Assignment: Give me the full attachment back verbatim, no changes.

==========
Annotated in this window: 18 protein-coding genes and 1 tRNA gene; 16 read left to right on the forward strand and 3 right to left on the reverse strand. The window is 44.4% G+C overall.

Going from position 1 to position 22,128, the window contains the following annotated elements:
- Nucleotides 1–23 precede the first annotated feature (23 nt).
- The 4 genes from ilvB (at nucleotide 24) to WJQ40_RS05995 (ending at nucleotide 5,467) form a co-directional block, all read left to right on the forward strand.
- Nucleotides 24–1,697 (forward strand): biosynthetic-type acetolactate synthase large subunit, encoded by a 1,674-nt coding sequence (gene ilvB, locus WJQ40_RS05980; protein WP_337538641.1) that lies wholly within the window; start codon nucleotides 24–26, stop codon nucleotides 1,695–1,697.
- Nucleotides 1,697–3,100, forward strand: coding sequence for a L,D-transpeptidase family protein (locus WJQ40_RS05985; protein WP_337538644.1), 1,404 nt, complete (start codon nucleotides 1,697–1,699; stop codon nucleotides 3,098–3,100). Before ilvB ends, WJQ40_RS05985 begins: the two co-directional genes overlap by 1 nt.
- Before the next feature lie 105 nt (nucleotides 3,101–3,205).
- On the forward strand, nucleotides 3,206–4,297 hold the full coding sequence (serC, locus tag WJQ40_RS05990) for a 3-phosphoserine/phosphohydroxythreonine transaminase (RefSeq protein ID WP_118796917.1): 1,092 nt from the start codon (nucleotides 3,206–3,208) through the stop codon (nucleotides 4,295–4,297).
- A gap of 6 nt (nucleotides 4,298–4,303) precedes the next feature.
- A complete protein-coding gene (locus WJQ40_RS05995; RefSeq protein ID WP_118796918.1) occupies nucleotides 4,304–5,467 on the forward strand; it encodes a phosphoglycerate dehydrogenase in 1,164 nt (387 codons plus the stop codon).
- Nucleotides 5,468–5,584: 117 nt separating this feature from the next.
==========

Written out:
Annotated in this window: 18 protein-coding genes and 1 tRNA gene; 16 read left to right on the forward strand and 3 right to left on the reverse strand. The window is 44.4% G+C overall.

Going from position 1 to position 22,128, the window contains the following annotated elements:
- Nucleotides 1–23 precede the first annotated feature (23 nt).
- The 4 genes from ilvB (at nucleotide 24) to WJQ40_RS05995 (ending at nucleotide 5,467) form a co-directional block, all read left to right on the forward strand.
- Nucleotides 24–1,697 (forward strand): biosynthetic-type acetolactate synthase large subunit, encoded by a 1,674-nt coding sequence (gene ilvB, locus WJQ40_RS05980; protein WP_337538641.1) that lies wholly within the window; start codon nucleotides 24–26, stop codon nucleotides 1,695–1,697.
- Nucleotides 1,697–3,100, forward strand: coding sequence for a L,D-transpeptidase family protein (locus WJQ40_RS05985; protein WP_337538644.1), 1,404 nt, complete (start codon nucleotides 1,697–1,699; stop codon nucleotides 3,098–3,100). Before ilvB ends, WJQ40_RS05985 begins: the two co-directional genes overlap by 1 nt.
- Before the next feature lie 105 nt (nucleotides 3,101–3,205).
- On the forward strand, nucleotides 3,206–4,297 hold the full coding sequence (serC, locus tag WJQ40_RS05990) for a 3-phosphoserine/phosphohydroxythreonine transaminase (RefSeq protein ID WP_118796917.1): 1,092 nt from the start codon (nucleotides 3,206–3,208) through the stop codon (nucleotides 4,295–4,297).
- A gap of 6 nt (nucleotides 4,298–4,303) precedes the next feature.
- A complete protein-coding gene (locus WJQ40_RS05995; RefSeq protein ID WP_118796918.1) occupies nucleotides 4,304–5,467 on the forward strand; it encodes a phosphoglycerate dehydrogenase in 1,164 nt (387 codons plus the stop codon).
- Nucleotides 5,468–5,584: 117 nt separating this feature from the next.